Drs. John and Julie Gottman followed up with couples who attended their Art & Science of Love Weekend Workshop. They found that successful couples reported devoting, on average, five hours per week to one another. Skills learned in the workshop taught them that little things can make a big difference. 1013774_10151678208280865_196800198_n

We all have competing obligations, but devoting five out of 168 hours is manageable for all couples once they make the health of their relationship a priority.

Here’s what happy couples do in those five hours:

1. Have a daily goodbye/parting ritual. Spend a few minutes talking about what each of you has going on that day. Being curious about what your partner has planned expresses interest in them.

2. Have a daily coming home/reunion ritual. Spend 10 minutes each communicating high and low points of the day.  Be supportive of the stressors your partner experienced and communicate warmth and understanding.

3.  Express fondness and admiration. Call, text, leave notes, or say it face-to-face, but find a few minutes each day to express what you like about your partner or what they are doing right.

4.  Be physically affectionate. Hold hands, snuggle on the couch or give a back rub. Be sure to kiss hello, goodbye, good night and good morning.  Physical affection conveys tenderness and caring.

5.  Have a weekly date.  Find time each week to devote a few hours to each other. Ask open ended questions and explore your partner’s thoughts and feelings on everything from where they want to go on vacation to what their biggest fears are.  Even if you can’t afford a sitter or expensive restaurant, sit out on the patio after the kids are in bed and devote time to one another. Dates are meant to be fun and relaxing and a way to re-connect.

6.  Process a fight or regrettable incident.  Even if it has been a rough week, don’t store up your anger and resentments by shutting down and turning away from your partner.  Process the deeper meaning of conflicts and you will be surprised by how much you learn about your partner and how you can feel more connected in the process.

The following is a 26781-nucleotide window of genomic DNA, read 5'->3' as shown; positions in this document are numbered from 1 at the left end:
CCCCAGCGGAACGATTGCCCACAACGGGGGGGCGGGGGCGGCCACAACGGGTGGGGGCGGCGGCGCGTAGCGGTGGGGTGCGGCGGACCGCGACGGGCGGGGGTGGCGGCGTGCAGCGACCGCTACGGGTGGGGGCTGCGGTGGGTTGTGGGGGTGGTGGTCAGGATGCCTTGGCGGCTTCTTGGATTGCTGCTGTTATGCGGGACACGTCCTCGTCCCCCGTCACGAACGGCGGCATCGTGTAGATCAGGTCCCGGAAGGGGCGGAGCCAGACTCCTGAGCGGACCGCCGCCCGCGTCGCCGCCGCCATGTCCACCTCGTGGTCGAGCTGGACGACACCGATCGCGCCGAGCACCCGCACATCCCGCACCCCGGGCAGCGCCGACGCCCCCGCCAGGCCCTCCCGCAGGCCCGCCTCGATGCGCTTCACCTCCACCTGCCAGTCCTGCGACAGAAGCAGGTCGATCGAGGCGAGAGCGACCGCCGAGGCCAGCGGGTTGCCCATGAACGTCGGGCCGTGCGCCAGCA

The bottom line is, if you feel like you and your partner are not communicating well, expand your definition of communication and find five hours in your weekly schedule to devote to one another.

Mary Beth George, MEd, LPC

Certified Gottman Therapist

 

 

 

How Couples Can Deal with Gridlocked Issues

Wednesday, February 19th, 2014

“When choosing a long-term partner, you will inevitably be choosing a particular set of unsolvable problems that you’ll be grappling with for the next ten, twenty or fifty years.”  Daniel Wile, After the Honeymoon

Truer words have not been spoken.  Most couples have the same arguments over and over and over again. In his research, John Gottman found that these perpetual problems account for 69% of the issues couples face.  In long term studies, the date on the calendar was the only thing that changed.

The reason these hamster wheel arguments occur is because compromise fails to work on some issues.  Take religion for example.  When one partner is Catholic and the other is Jewish they may not have an issue before they marry and have children.  But once the kids come along they may deeply desire their children to practice their faith.  They dig their heels in because they think their views are correct and their partner’s are misguided.

Then the fighting begins.

Over time these hot button issues can become gridlocked.  When this happens both partners refuse to budge on their position and dig their heels in further. The more they defend their position on the issue, the more they feel criticized and disliked by their partner.